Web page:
When Things Are Just Humming Along (You Think)

John McManamy Health Guide
  • Shelly writes:

    I just started a new job on Thursday after being home since end of February. I knew it was going to be stressful ...

    Shelly wasn't kidding. "I forgot how normal stress really does a number on me and my psyche," she went on to say. "I've had interrupted sleep for a week (which is a big NO NO) and woke up panicked and quickly slipped into mania ..."

    Shelly was responding to a post of mine from last week, Good Attitude, Bad Brain, in which I recounted how I was completely blindsided by a depression that (luckily) only stopped me in my tracks for one day. The galling thing was the depression was over next to nothing, a minor misunderstanding with someone close to me. Next thing ...

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    In the course of our discussion, she said something that caught me by surprise. Suddenly - just like that - I felt the power drain from my brain. I walked out the door, disoriented, confused, and depressed.

    Just when you think you're doing fine, that you're starting to cut it in the world of the "normal" - along comes the brutal reminder. In a comment to my piece, Tabby took the words right out of my mouth:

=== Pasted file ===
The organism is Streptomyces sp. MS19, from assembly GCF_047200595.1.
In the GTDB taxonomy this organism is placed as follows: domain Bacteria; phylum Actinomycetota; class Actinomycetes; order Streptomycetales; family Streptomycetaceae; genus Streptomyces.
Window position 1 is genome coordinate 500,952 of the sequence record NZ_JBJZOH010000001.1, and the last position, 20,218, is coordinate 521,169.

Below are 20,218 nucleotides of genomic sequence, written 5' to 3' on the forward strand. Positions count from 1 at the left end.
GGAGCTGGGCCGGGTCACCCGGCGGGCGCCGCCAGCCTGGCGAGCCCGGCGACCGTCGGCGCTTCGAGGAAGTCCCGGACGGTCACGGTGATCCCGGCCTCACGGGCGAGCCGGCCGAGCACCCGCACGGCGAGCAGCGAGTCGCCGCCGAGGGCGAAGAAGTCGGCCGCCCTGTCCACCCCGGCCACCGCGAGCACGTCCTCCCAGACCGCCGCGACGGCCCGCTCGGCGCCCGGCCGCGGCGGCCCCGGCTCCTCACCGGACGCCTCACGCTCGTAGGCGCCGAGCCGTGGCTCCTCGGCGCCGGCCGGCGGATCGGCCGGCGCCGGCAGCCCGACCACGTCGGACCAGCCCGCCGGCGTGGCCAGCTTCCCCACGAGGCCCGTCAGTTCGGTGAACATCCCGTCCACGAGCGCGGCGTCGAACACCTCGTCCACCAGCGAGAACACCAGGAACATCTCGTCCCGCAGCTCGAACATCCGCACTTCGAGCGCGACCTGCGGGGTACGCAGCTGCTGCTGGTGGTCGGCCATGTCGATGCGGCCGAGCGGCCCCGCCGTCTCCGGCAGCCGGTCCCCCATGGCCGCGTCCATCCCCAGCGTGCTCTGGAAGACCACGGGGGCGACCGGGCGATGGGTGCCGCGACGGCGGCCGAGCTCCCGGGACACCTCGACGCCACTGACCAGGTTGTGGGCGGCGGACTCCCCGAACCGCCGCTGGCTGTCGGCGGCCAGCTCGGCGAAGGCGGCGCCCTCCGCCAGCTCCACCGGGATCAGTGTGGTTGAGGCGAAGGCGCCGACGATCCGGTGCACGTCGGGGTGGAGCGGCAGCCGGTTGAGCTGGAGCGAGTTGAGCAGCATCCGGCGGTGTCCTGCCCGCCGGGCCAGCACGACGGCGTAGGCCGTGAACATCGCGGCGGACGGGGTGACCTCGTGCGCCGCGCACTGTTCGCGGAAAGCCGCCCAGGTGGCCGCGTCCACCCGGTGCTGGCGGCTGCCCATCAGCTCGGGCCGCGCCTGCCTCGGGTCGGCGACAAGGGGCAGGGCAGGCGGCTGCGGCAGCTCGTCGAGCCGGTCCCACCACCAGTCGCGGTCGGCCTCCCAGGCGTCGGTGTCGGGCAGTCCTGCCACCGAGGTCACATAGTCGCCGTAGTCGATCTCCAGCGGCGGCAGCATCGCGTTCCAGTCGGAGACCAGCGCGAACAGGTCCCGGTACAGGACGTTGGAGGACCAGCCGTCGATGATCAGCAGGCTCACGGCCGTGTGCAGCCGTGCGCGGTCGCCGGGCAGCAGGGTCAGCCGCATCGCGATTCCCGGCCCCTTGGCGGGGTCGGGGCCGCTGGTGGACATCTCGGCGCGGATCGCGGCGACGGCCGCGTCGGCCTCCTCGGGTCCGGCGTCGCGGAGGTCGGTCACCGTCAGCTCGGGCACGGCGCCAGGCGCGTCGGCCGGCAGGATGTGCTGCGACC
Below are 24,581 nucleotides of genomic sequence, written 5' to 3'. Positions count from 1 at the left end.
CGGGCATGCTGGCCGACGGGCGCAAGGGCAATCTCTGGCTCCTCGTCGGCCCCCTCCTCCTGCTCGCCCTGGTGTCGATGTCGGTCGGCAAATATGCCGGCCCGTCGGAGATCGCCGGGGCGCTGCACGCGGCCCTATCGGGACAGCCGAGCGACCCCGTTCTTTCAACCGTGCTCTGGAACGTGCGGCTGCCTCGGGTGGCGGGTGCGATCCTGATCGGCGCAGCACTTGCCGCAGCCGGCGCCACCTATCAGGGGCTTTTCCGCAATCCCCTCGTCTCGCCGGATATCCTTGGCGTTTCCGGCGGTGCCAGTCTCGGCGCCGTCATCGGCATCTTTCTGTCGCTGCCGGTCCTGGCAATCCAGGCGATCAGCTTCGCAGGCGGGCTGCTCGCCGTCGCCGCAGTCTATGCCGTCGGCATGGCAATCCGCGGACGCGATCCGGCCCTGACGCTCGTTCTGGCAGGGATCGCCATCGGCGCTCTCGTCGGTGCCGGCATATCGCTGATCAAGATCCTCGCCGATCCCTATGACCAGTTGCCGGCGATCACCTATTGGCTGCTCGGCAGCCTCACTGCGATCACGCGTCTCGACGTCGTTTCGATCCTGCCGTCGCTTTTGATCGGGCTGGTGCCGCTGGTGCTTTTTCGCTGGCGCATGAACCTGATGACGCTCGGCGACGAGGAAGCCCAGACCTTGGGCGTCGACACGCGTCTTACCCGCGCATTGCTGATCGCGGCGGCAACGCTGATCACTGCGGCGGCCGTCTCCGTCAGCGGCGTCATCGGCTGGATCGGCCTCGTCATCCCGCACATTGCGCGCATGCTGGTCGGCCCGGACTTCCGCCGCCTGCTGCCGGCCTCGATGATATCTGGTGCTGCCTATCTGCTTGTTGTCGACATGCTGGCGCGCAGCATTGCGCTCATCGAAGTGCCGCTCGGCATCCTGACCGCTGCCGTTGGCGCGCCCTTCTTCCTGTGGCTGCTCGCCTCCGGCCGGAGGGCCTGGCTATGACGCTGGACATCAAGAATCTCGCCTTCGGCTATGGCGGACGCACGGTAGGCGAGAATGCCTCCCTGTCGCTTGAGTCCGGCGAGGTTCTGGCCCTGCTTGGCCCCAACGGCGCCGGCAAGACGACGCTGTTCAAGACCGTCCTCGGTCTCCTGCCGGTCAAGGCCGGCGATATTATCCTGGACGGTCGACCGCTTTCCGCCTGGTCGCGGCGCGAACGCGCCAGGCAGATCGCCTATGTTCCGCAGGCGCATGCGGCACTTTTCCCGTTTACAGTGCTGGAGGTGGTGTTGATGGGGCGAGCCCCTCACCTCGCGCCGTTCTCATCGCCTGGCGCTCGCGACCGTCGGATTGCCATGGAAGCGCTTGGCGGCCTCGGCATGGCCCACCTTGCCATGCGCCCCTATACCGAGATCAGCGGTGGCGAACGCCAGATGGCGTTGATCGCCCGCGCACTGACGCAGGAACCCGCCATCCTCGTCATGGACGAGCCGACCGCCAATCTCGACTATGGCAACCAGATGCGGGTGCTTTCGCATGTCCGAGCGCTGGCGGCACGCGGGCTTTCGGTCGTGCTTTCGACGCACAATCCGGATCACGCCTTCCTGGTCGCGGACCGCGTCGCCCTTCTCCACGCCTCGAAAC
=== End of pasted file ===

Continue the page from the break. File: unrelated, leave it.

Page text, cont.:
We get to where we think we have a somewhat good handle on things... managing things... the illness is humming in the background ... and then something completely knocks our brains "offline" and everything comes rushing up and knocking us backwards and we are crumpled and humbled ...

    Donna had this to say:

    Sometimes I think I have grown past the kind of thinking you describe.  I tell myself, "Surely you are not going to let THIS little pestering thought ruin the rest of your day and maybe tomorrow."  But there it is.  And it often does.


    Why can't this illness cut us just a bit of slack? I want to scream at whoever was responsible for routing me to the wrong planet, a world I was obviously not equipped to take up residence on. As Tabby puts it:

    It's because the illness has a mind of its own and it does not play fair or just.  I still have issues with not being "like everyone else" and I guess I haven't yet accepted that I'm completely mentally ill and should allow myself these periods where my brain just "clicks off" over seemingly inane things ... 

    Meanwhile, here's Shelly, thinking she's doing okay, looking forward to returning to work. Then ...

    Once again a HUGE reminder that I don't have a brain like so much of the world. It's a sick brain. It takes us down winding paths that in hindsight can be very positive but at the time just plain irritating or even downright stupid.

    Fortunately, Shelly's not a victim. She monitors her moods, she says, "like a diabetic monitors blood sugar." Still, "I just wanna live and not have to think so hard about everything I do."

    I hear you, Shelly. I really do ...

Published On: November 13, 2010